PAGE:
“There are decades where nothing happens; and there are weeks where decades happen.” Vladimir Ilyich Lenin
    ******************************************
    Democrat evolution: JFK PUT A MAN ON THE MOON AND OBAMA PUT A MAN IN THE LADIES BATHROOM
    Reply With Quote  
     

  5. #5  
    Senior Member DumbAss Tanker's Avatar
    Join Date
    Jun 2002
    Location
    Missouri
    Posts
    5,758
    It has been fully adopted only in Blue states that believe they will have the popular vote majority, the best outcome would be if Trump won the national popular vote and then they would all crap themselves.
    Reply With Quote  
     

  6. #6  
    Power CUer NJCardFan's Avatar
    Join Date
    May 2009
    Posts
    21,740
    Quote Originally Posted by DumbAss Tanker View Post
    It has been fully adopted only in Blue states that believe they will have the popular vote majority, the best outcome would be if Trump won the national popular vote and then they would all crap themselves.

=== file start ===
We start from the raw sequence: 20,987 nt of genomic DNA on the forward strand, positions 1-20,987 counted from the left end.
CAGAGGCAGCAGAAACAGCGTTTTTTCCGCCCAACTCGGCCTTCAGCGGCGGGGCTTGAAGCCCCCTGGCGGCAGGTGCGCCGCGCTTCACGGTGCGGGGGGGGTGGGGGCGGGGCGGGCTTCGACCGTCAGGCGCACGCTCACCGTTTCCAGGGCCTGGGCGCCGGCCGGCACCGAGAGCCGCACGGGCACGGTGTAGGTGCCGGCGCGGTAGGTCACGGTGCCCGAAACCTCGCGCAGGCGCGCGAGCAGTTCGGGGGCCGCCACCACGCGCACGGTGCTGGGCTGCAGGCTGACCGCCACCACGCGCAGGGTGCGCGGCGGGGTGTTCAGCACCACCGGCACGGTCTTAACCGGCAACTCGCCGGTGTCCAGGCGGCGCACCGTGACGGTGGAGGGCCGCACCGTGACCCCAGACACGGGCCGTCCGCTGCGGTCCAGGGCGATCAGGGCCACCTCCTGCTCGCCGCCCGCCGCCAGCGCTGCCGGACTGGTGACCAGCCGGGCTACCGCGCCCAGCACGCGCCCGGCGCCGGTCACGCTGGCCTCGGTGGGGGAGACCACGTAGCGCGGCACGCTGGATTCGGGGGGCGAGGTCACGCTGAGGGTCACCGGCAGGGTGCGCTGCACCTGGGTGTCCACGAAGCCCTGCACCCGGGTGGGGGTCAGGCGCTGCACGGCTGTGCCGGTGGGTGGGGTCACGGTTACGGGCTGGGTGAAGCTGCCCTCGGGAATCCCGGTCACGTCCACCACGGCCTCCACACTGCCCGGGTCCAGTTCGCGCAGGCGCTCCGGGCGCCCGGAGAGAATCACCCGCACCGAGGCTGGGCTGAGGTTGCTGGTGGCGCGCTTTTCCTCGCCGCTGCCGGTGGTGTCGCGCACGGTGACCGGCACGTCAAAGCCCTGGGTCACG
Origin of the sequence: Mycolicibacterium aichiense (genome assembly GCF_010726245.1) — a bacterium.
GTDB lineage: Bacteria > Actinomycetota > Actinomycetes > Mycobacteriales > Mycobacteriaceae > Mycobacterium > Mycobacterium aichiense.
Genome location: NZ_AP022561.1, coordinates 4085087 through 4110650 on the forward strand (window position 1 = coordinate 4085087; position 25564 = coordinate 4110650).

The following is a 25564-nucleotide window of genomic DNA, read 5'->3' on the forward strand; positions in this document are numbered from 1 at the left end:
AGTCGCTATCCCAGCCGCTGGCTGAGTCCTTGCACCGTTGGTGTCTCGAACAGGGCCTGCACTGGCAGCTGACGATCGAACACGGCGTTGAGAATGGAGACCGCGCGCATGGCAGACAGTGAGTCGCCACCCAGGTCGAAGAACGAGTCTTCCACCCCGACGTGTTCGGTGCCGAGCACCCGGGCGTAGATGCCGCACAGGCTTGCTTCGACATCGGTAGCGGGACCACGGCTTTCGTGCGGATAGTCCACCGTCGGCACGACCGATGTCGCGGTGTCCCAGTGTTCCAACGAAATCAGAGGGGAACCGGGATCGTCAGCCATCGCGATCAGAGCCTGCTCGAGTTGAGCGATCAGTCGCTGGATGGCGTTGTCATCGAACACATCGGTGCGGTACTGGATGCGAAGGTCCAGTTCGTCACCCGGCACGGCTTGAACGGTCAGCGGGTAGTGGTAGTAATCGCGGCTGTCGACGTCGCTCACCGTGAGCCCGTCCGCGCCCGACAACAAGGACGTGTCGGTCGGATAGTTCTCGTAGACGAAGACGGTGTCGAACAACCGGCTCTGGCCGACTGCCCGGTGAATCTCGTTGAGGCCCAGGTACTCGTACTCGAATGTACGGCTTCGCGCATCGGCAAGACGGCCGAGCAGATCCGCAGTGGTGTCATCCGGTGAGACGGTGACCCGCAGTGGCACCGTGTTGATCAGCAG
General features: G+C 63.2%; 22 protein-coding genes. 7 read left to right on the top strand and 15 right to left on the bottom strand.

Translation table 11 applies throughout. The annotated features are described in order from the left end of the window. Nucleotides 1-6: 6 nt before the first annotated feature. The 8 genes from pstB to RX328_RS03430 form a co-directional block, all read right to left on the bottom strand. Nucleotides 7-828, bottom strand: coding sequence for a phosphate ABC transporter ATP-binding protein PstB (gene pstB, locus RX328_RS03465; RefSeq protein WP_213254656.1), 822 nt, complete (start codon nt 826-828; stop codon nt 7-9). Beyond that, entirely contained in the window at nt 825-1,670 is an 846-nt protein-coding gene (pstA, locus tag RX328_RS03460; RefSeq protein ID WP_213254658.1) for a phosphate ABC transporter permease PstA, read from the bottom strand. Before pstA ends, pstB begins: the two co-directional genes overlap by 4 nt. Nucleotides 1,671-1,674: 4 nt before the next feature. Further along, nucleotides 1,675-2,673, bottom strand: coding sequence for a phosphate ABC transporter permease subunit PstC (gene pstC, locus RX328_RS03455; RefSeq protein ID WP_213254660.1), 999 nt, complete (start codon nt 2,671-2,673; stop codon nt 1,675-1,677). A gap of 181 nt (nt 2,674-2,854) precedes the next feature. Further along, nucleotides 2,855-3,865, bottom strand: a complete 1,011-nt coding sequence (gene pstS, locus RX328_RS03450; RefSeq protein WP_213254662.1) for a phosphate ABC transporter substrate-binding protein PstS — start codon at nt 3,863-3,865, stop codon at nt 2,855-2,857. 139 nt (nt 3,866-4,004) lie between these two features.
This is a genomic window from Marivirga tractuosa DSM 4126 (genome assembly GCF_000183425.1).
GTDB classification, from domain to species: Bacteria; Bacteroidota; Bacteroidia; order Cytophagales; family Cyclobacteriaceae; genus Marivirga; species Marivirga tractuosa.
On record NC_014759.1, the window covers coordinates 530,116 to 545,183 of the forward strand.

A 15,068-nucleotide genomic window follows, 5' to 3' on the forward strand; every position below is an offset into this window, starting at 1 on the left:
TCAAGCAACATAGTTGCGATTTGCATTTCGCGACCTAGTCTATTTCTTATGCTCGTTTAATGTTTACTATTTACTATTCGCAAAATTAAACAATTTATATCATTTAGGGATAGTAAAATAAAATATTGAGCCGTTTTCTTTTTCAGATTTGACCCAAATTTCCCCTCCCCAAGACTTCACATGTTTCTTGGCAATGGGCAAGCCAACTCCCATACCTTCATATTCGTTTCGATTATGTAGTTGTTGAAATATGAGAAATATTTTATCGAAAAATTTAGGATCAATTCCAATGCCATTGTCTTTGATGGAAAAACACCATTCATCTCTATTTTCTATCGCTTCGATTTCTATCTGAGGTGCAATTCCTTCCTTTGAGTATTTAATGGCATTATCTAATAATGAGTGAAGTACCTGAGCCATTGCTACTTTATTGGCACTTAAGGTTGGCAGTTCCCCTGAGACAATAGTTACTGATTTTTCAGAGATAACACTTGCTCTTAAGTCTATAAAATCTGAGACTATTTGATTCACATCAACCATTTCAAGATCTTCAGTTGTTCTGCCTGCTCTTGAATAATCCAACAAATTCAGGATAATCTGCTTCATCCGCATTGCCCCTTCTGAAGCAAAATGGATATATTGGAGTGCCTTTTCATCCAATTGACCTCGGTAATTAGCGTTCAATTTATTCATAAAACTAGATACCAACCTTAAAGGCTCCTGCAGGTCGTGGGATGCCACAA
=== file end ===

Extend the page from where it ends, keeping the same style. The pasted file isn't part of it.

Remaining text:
Which I believe will happen.
    Progressivism is a bottomless pit of absurdity.
    Reply With Quote  
     

  7. #7  
    Ancient Fire Breather Retread's Avatar
    Join Date
    Dec 2011
    Location
    I came to Texas as soon as I could
    Posts
    19,233
    Because the Constitution gives states the power to appoint electors, Kagan wrote, that power allows them to impose conditions on their appointment.

    If that state has put the popular vote law into force for their state then I think this comment favors enforcing that rule on their electors. The only real hope IMHO is to not let the 270 electors goal get reached. The problem there is the 84 votes that are already through one or two levels of legislative approval in several states.
    Last edited by Retread; 07-07-2020 at 06:42 PM.
    It's not how old you are, it's how you got here.
    It's been a long road and not all of it was paved.
    . If you ain't havin' fun, it's your own damn fault
    Reply With Quote  
     

  8. #8  
    Senior Member Banacek's Avatar
    Join Date
    Mar 2016
    Location
    Peoples Republic of Connecticut
    Posts
    15,608
    I don't like the word "can". It means "is allowed". It doesn't mean "can't. It allows for discretion


    The wording should be "must" or maybe "will". Must is affirmative, it allows no discretion. Will, is less
    powerful but, in my opinion, also does not allow discretion.
    Unknown philosopher at a St. Patrick's Day celebration 1967

    1 beer between 3 guys is better than no beers between no guys
    Reply With Quote  
     

Bookmarks
Bookmarks
Posting Permissions
  • You may not post new threads
  • You may not post replies
  • You may not post attachments
  • You may not edit your posts
  •